Approaching the beach, I saw middle-aged and disabled women, sitting or taking a walk. In Chennai, one of important observations I made was that more middle-age and elderly women access public spaces, as opposed to the other metro cities where I found more younger women in public.
Once I reached the main beach area closer to the sea, it was late in the evening, and the only people I could spot were in couples.
As mentioned before, women have a large participation in Chennai’s trade and commerce, local food shops even at the dark corners of the beach were being run by women which gave the space a sense of safety. This is a fresh break from other cities, where most street vendors are men.
The bus terminus near Chennai High Court was a very busy and crowded spot, with a impressive presence of women, both as commuters and as street vendors, selling flowers and garlands.
While I can't back my statement up with exact numbers, a good percentage of Tamil households are run by women vendors and shopkeepers, which also makes the public spaces gender balanced.
Tamil women are traditionally large-bodied and usually possess a strong body language, which adds a sense of ownership to the spaces they access. This is in sharp contrast to the constricted and reluctant body language and body image that can be observed in Delhi, and other parts of northern India.
Women in professional work gear can be seen at many places in Chennai, who again add weight to the effort of reclaiming public spaces.
The MTC bus rides I took were to quite pleasant. However, women’s safety in public transport is a subjective matter about which no conclusive statement can be made. I can only let this picture speak.
As I traversed the city, walking or taking the bus, I was surprised to see that most women chose to wear traditional Indian clothe. Aside from the area of IT offices, very few women go for jeans or western wear.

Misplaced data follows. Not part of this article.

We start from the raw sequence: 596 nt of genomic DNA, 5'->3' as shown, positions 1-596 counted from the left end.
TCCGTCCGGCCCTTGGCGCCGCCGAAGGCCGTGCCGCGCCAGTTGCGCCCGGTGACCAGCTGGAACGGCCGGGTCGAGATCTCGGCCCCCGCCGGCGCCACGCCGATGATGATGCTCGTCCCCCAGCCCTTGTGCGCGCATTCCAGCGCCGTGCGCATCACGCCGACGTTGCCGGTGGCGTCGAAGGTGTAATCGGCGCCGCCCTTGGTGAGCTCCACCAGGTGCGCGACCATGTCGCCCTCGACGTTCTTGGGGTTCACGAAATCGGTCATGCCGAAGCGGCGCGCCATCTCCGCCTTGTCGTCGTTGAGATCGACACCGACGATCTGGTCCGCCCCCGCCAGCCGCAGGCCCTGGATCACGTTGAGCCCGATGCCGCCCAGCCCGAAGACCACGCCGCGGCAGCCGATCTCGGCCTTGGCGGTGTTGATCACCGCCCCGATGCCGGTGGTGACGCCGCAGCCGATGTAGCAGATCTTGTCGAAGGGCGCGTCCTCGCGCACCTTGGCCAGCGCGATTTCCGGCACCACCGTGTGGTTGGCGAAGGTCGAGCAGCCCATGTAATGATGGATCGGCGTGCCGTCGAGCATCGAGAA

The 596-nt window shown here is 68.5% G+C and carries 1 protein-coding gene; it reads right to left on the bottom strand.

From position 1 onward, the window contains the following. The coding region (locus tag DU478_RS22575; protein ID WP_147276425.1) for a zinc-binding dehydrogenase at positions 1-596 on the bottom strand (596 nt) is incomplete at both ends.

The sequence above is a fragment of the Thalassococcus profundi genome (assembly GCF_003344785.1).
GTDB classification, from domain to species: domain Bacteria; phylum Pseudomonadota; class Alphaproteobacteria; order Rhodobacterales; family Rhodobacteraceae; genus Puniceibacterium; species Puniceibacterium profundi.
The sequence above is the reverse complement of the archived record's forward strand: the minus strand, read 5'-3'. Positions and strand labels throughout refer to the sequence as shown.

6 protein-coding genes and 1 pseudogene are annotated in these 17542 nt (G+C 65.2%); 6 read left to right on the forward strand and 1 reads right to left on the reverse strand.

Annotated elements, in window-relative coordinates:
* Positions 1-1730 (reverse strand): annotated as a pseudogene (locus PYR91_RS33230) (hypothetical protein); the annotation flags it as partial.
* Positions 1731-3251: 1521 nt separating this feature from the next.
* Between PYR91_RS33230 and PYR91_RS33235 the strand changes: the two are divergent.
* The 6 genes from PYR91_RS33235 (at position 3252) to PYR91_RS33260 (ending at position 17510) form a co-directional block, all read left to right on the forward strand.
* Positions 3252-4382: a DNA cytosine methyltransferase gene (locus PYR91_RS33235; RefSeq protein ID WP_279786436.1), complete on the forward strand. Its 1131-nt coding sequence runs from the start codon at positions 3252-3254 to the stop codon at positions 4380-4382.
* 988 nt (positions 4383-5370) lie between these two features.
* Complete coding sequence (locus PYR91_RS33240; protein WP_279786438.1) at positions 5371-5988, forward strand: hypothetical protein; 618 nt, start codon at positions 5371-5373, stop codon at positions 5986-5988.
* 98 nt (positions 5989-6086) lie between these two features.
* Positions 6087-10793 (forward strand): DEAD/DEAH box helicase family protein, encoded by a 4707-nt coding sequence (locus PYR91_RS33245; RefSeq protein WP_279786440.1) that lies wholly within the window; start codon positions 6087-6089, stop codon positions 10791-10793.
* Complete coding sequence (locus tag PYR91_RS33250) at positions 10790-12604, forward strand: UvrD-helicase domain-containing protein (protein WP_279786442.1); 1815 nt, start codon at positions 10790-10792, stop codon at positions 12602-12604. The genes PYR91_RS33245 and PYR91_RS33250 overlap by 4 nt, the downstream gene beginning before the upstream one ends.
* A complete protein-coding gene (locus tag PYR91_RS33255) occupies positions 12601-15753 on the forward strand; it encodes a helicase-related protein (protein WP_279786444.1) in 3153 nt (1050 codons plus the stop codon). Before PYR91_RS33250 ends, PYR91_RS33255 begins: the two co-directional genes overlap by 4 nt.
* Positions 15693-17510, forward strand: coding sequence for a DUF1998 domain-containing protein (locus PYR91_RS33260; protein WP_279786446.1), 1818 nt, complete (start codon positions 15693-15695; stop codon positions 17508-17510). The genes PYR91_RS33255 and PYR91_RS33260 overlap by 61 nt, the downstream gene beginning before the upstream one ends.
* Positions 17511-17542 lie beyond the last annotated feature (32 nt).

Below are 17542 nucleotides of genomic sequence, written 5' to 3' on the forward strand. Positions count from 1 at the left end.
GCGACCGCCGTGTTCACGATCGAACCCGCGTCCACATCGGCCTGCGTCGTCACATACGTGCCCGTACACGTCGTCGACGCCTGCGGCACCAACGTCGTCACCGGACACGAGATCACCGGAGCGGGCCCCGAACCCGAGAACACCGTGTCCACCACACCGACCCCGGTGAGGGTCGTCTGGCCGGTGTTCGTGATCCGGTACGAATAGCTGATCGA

At Nungambakkam High Road, I observed working women taking a break during the lunch hour, sipping tea near a snacks stall.
My final quest in the Chennai was to find whether women shopkeepers and vendors across the city merely provide their labour as salespersons, or do they also havea decision-making role in procuring the materials from the wholesale market, an area mostly considered masculine.
Thus, the wholesale market in Parry's Corner, one of Chennai’s most congested area, had a gender balance with many women participating in the trade and commerce. However, the task of providing physical labour service as porters, carriers is taken up men.
To conclude, Chennai is a city with very strong culture of its own, which is deep-rooted in the lifestyles of those who live there. At the same time, women have a large participation in the workforce, trade and commerce, providing gender-balanced cityscape.
Even though, my quest to find instances of women casually loitering remain unfulfilled in Chennai, I eagerly await my visit to Bangalore, which is the final stop in this photo series.
Sanjukta Basu is a TED Fellow, feminist writer and photographer. She is working on gender and public space and women with body art. All photos by Sanjukta Basu.